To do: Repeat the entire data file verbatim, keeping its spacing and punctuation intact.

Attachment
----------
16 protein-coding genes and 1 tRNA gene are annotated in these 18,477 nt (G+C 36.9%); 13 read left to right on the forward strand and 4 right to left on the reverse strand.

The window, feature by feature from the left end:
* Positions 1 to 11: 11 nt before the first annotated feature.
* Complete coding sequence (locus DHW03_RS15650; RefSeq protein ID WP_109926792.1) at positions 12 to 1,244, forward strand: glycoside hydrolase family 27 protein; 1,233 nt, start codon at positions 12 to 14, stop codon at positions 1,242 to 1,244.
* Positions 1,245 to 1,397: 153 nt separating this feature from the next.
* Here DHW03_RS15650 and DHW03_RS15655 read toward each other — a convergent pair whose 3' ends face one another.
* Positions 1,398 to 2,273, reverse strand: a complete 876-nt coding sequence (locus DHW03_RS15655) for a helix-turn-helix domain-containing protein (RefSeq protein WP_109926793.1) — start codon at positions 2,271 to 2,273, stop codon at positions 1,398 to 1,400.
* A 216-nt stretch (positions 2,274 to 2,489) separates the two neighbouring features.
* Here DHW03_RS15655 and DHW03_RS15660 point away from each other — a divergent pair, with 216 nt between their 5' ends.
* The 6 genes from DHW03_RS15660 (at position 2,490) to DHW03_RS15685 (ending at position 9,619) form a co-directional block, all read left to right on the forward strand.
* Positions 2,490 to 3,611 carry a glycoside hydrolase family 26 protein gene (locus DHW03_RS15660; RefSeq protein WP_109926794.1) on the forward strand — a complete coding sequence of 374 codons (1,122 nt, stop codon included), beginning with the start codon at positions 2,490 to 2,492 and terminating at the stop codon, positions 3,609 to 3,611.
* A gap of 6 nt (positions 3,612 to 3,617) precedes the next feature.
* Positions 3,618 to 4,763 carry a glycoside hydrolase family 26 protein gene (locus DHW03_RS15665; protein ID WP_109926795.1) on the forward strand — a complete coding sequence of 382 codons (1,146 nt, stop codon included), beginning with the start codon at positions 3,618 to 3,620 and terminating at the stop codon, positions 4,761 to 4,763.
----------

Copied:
16 protein-coding genes and 1 tRNA gene are annotated in these 18,477 nt (G+C 36.9%); 13 read left to right on the forward strand and 4 right to left on the reverse strand.

The window, feature by feature from the left end:
* Positions 1 to 11: 11 nt before the first annotated feature.
* Complete coding sequence (locus DHW03_RS15650; RefSeq protein ID WP_109926792.1) at positions 12 to 1,244, forward strand: glycoside hydrolase family 27 protein; 1,233 nt, start codon at positions 12 to 14, stop codon at positions 1,242 to 1,244.
* Positions 1,245 to 1,397: 153 nt separating this feature from the next.
* Here DHW03_RS15650 and DHW03_RS15655 read toward each other — a convergent pair whose 3' ends face one another.
* Positions 1,398 to 2,273, reverse strand: a complete 876-nt coding sequence (locus DHW03_RS15655) for a helix-turn-helix domain-containing protein (RefSeq protein WP_109926793.1) — start codon at positions 2,271 to 2,273, stop codon at positions 1,398 to 1,400.
* A 216-nt stretch (positions 2,274 to 2,489) separates the two neighbouring features.
* Here DHW03_RS15655 and DHW03_RS15660 point away from each other — a divergent pair, with 216 nt between their 5' ends.
* The 6 genes from DHW03_RS15660 (at position 2,490) to DHW03_RS15685 (ending at position 9,619) form a co-directional block, all read left to right on the forward strand.
* Positions 2,490 to 3,611 carry a glycoside hydrolase family 26 protein gene (locus DHW03_RS15660; RefSeq protein WP_109926794.1) on the forward strand — a complete coding sequence of 374 codons (1,122 nt, stop codon included), beginning with the start codon at positions 2,490 to 2,492 and terminating at the stop codon, positions 3,609 to 3,611.
* A gap of 6 nt (positions 3,612 to 3,617) precedes the next feature.
* Positions 3,618 to 4,763 carry a glycoside hydrolase family 26 protein gene (locus DHW03_RS15665; protein ID WP_109926795.1) on the forward strand — a complete coding sequence of 382 codons (1,146 nt, stop codon included), beginning with the start codon at positions 3,618 to 3,620 and terminating at the stop codon, positions 4,761 to 4,763.